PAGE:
Sunday, September 17, 2006

"Butterfly Carcasses"

A cooler wind blows down
Off Canadian planes, hits the
Water and stalls.
The season of scrolling iron
Gates revealing themselves
Behind baring trees
Is near. And I find carcasses,
Butterfly wings, rubbed
Raw of color, everywhere.

Remember when you
Pled with me, to be of
Some fiber stronger?
So that my color would
Not come off at your
Touch. You wanted no
Responsibility for feminine
Fragility. I lied and promised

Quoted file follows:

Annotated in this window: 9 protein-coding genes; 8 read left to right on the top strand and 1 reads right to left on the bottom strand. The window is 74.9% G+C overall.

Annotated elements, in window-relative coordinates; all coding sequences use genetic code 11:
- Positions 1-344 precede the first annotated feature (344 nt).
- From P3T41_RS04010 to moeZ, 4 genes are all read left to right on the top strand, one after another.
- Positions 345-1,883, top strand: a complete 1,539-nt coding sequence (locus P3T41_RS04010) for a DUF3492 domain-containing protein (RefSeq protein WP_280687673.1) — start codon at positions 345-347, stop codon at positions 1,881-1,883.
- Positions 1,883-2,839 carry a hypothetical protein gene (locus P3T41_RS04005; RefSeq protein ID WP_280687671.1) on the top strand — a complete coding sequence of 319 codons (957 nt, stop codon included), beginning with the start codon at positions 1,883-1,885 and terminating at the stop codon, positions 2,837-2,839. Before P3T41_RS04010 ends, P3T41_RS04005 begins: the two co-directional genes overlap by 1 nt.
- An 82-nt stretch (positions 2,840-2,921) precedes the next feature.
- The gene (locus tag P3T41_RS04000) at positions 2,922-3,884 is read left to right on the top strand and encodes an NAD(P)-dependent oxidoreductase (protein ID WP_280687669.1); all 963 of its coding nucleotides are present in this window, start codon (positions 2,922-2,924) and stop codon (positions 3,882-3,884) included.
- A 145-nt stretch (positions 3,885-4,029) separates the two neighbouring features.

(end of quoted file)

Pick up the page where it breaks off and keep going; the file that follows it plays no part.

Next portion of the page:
Not to melt. And tried
To harvest a calloused
Shell. But it was spring
And life lent itself
To wings, of powdered
Creation, of dusted and
Flitting starvation.

The window is wrinkled,
Old, thick, glass and
Closed. The being flings
And smashes, flutters,
Crashes, and if you listen
Closely—screams in its
Flapping. “What are you
Asking? That I shed my
Colors now? Make myself
Inert, and rip away my wings?
Or else give them patches and
Make them falsely whole?”

You no longer touch me;
Yet you insist that I fly against
The window, bash off
The stripes of history
Which bear your likeness also?!

I will not.
I cannot undress
Myself of words, or
File off the scales and
Colors that are hers!
(Only, hers.)

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